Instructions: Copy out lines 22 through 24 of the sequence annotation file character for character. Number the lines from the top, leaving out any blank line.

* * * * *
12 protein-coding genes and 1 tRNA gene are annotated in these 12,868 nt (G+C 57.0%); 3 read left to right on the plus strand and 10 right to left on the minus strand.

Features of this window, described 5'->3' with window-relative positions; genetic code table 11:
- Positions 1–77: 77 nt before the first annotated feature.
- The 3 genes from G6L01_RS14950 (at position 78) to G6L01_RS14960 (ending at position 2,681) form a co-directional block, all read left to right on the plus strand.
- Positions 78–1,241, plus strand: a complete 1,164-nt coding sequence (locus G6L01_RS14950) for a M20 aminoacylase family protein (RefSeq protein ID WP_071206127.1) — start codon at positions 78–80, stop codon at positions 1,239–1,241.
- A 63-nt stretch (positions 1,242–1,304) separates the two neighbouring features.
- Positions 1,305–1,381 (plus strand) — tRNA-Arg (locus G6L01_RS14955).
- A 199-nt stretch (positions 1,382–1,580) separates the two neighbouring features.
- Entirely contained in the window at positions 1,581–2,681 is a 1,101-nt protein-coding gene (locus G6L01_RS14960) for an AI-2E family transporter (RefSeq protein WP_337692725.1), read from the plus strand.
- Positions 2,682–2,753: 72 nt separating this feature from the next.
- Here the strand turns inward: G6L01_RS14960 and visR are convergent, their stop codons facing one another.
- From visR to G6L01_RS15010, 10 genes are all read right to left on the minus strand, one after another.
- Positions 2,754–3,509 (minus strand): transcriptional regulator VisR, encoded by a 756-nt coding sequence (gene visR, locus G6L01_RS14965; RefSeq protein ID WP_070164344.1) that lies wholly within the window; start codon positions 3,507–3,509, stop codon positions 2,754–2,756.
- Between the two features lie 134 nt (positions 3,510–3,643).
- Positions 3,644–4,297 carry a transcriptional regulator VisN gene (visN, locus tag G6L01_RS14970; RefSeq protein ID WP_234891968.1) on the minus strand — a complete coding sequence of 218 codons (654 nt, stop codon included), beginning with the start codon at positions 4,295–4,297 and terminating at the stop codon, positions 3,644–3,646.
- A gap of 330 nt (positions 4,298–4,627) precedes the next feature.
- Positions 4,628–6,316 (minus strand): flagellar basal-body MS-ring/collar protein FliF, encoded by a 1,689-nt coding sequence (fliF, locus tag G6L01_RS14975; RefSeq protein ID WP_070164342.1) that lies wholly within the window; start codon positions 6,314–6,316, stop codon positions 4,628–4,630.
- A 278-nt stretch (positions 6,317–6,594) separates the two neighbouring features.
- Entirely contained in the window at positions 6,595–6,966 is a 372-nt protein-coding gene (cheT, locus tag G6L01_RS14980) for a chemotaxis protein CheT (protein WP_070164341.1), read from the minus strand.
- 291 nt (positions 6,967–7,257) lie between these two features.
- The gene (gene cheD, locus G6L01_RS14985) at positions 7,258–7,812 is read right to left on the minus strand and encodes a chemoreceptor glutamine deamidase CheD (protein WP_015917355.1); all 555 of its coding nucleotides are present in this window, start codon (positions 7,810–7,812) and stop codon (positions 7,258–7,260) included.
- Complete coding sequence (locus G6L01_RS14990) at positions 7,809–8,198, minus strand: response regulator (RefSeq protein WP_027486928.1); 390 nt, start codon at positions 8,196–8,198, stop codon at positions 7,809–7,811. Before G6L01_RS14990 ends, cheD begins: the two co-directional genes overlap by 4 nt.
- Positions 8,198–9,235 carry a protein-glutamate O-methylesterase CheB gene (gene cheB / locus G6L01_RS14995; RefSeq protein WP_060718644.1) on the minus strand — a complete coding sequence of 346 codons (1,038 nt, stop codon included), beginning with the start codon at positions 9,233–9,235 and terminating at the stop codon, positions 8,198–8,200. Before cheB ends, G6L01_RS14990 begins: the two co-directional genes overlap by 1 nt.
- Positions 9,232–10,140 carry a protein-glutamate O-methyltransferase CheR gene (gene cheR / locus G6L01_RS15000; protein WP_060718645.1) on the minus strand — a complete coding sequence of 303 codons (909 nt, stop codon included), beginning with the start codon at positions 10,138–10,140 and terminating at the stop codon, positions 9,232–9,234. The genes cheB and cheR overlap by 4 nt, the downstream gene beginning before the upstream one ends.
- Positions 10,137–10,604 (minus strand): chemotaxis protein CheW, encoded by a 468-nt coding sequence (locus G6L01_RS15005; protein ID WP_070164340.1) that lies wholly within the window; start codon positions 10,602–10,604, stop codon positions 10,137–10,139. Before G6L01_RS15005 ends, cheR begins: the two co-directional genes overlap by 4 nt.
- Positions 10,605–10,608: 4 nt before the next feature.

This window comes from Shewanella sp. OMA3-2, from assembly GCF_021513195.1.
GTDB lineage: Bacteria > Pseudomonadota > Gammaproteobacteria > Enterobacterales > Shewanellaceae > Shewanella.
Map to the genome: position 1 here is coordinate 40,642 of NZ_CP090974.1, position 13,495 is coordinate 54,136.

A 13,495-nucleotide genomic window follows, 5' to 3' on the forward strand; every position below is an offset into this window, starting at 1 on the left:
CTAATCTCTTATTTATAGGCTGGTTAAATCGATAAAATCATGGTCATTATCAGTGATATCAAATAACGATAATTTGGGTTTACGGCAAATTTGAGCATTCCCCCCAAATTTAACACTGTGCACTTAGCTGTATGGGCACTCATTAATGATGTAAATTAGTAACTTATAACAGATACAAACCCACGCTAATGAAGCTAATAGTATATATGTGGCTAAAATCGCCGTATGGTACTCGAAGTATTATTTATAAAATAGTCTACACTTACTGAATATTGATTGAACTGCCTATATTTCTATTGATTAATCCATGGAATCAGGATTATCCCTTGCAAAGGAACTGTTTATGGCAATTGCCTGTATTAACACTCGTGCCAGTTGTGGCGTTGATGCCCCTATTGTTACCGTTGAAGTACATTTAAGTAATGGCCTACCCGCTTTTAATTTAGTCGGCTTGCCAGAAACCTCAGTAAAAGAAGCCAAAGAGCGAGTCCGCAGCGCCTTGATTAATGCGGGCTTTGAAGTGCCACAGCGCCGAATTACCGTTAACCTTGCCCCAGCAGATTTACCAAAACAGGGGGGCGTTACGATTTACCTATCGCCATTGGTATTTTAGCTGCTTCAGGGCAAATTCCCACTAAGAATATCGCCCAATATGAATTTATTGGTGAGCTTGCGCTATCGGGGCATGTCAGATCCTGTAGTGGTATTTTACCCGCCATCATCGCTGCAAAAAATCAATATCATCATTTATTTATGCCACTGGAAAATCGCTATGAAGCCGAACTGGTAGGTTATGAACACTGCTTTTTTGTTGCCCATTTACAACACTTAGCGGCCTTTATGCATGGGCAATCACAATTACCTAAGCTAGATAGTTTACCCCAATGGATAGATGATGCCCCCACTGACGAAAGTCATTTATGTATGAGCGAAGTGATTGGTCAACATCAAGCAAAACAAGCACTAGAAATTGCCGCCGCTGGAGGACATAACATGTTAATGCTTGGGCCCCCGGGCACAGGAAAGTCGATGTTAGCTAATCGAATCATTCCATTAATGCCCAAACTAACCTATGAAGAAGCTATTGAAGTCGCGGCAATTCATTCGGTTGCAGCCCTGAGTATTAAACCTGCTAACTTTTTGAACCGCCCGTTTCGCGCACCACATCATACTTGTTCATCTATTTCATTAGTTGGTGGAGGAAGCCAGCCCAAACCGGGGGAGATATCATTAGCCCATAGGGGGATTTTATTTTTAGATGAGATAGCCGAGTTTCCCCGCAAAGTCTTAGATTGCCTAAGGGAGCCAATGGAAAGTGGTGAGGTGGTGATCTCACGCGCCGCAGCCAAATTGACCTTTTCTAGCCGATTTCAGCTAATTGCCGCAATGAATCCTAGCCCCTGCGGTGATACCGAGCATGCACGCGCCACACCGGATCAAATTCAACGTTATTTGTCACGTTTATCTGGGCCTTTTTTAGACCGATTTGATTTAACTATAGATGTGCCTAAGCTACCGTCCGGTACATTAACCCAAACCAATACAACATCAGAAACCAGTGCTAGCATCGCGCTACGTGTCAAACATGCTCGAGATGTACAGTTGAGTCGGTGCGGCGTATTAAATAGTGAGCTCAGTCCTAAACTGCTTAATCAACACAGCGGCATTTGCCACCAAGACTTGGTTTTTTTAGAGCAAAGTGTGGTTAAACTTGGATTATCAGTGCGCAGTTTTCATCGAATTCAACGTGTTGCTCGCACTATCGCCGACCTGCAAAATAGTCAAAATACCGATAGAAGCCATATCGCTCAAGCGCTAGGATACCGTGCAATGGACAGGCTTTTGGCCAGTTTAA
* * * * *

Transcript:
- Complete coding sequence (locus G6L01_RS14990) at positions 7,809–8,198, minus strand: response regulator (RefSeq protein WP_027486928.1); 390 nt, start codon at positions 8,196–8,198, stop codon at positions 7,809–7,811. Before G6L01_RS14990 ends, cheD begins: the two co-directional genes overlap by 4 nt.
- Positions 8,198–9,235 carry a protein-glutamate O-methylesterase CheB gene (gene cheB / locus G6L01_RS14995; RefSeq protein WP_060718644.1) on the minus strand — a complete coding sequence of 346 codons (1,038 nt, stop codon included), beginning with the start codon at positions 9,233–9,235 and terminating at the stop codon, positions 8,198–8,200. Before cheB ends, G6L01_RS14990 begins: the two co-directional genes overlap by 1 nt.
- Positions 9,232–10,140 carry a protein-glutamate O-methyltransferase CheR gene (gene cheR / locus G6L01_RS15000; protein WP_060718645.1) on the minus strand — a complete coding sequence of 303 codons (909 nt, stop codon included), beginning with the start codon at positions 10,138–10,140 and terminating at the stop codon, positions 9,232–9,234. The genes cheB and cheR overlap by 4 nt, the downstream gene beginning before the upstream one ends.